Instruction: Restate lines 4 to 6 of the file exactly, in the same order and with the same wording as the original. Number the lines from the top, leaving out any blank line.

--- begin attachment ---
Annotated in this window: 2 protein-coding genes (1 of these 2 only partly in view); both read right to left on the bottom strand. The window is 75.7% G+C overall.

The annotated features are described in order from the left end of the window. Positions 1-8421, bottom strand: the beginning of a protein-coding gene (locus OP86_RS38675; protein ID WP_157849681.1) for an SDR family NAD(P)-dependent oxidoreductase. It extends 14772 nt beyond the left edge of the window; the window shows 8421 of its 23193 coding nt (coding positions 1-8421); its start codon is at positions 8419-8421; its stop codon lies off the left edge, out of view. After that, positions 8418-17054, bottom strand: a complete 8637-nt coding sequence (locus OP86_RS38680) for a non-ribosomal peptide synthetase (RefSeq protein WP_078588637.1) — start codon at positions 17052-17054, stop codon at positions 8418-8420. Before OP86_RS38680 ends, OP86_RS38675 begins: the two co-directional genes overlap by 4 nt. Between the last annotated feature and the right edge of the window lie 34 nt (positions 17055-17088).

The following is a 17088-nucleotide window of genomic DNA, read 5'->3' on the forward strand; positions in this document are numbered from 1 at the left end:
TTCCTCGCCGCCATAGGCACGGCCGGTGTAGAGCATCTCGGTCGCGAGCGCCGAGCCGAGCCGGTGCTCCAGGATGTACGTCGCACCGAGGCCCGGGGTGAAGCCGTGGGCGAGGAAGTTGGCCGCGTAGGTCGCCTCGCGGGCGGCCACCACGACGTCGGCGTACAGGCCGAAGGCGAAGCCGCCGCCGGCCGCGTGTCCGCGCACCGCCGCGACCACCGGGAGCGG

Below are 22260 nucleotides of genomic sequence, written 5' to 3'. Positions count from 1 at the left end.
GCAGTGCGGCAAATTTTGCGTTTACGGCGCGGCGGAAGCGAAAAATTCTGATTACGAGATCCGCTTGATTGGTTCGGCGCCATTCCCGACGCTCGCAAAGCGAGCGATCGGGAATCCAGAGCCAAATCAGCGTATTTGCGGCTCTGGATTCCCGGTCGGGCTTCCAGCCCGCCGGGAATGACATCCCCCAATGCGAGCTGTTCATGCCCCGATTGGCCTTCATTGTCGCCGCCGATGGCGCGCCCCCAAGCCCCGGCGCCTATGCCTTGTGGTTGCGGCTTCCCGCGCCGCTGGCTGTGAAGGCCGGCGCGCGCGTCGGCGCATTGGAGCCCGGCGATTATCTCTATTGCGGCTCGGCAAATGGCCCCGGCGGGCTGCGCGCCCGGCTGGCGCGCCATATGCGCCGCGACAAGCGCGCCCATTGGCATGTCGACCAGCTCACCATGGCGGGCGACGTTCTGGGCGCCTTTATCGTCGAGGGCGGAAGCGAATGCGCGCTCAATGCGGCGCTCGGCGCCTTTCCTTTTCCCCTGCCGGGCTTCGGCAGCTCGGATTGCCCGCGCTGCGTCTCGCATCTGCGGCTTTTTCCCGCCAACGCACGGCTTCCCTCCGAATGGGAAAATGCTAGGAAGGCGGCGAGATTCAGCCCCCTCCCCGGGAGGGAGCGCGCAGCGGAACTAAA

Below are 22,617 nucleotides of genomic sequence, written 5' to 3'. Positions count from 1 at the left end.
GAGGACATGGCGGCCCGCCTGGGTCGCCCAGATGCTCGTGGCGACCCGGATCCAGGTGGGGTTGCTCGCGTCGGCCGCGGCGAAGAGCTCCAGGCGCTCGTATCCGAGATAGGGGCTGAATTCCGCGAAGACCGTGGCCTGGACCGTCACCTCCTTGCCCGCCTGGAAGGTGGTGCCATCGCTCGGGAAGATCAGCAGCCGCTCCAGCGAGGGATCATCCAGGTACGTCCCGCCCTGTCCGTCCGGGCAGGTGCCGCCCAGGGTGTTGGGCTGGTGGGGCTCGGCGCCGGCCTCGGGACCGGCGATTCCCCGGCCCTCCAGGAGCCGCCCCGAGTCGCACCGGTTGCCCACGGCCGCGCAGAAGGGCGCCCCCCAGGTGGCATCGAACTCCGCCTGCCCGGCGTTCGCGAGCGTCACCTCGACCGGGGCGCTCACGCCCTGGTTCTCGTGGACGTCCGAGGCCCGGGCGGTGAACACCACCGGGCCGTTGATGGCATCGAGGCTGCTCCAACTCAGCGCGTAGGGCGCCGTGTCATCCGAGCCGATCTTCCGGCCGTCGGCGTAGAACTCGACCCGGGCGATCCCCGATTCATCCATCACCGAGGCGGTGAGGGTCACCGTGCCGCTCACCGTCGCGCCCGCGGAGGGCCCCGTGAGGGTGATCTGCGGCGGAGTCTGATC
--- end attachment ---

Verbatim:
TTCCTCGCCGCCATAGGCACGGCCGGTGTAGAGCATCTCGGTCGCGAGCGCCGAGCCGAGCCGGTGCTCCAGGATGTACGTCGCACCGAGGCCCGGGGTGAAGCCGTGGGCGAGGAAGTTGGCCGCGTAGGTCGCCTCGCGGGCGGCCACCACGACGTCGGCGTACAGGCCGAAGGCGAAGCCGCCGCCGGCCGCGTGTCCGCGCACCGCCGCGACCACCGGGAGCGG

Below are 22260 nucleotides of genomic sequence, written 5' to 3'. Positions count from 1 at the left end.
GCAGTGCGGCAAATTTTGCGTTTACGGCGCGGCGGAAGCGAAAAATTCTGATTACGAGATCCGCTTGATTGGTTCGGCGCCATTCCCGACGCTCGCAAAGCGAGCGATCGGGAATCCAGAGCCAAATCAGCGTATTTGCGGCTCTGGATTCCCGGTCGGGCTTCCAGCCCGCCGGGAATGACATCCCCCAATGCGAGCTGTTCATGCCCCGATTGGCCTTCATTGTCGCCGCCGATGGCGCGCCCCCAAGCCCCGGCGCCTATGCCTTGTGGTTGCGGCTTCCCGCGCCGCTGGCTGTGAAGGCCGGCGCGCGCGTCGGCGCATTGGAGCCCGGCGATTATCTCTATTGCGGCTCGGCAAATGGCCCCGGCGGGCTGCGCGCCCGGCTGGCGCGCCATATGCGCCGCGACAAGCGCGCCCATTGGCATGTCGACCAGCTCACCATGGCGGGCGACGTTCTGGGCGCCTTTATCGTCGAGGGCGGAAGCGAATGCGCGCTCAATGCGGCGCTCGGCGCCTTTCCTTTTCCCCTGCCGGGCTTCGGCAGCTCGGATTGCCCGCGCTGCGTCTCGCATCTGCGGCTTTTTCCCGCCAACGCACGGCTTCCCTCCGAATGGGAAAATGCTAGGAAGGCGGCGAGATTCAGCCCCCTCCCCGGGAGGGAGCGCGCAGCGGAACTAAA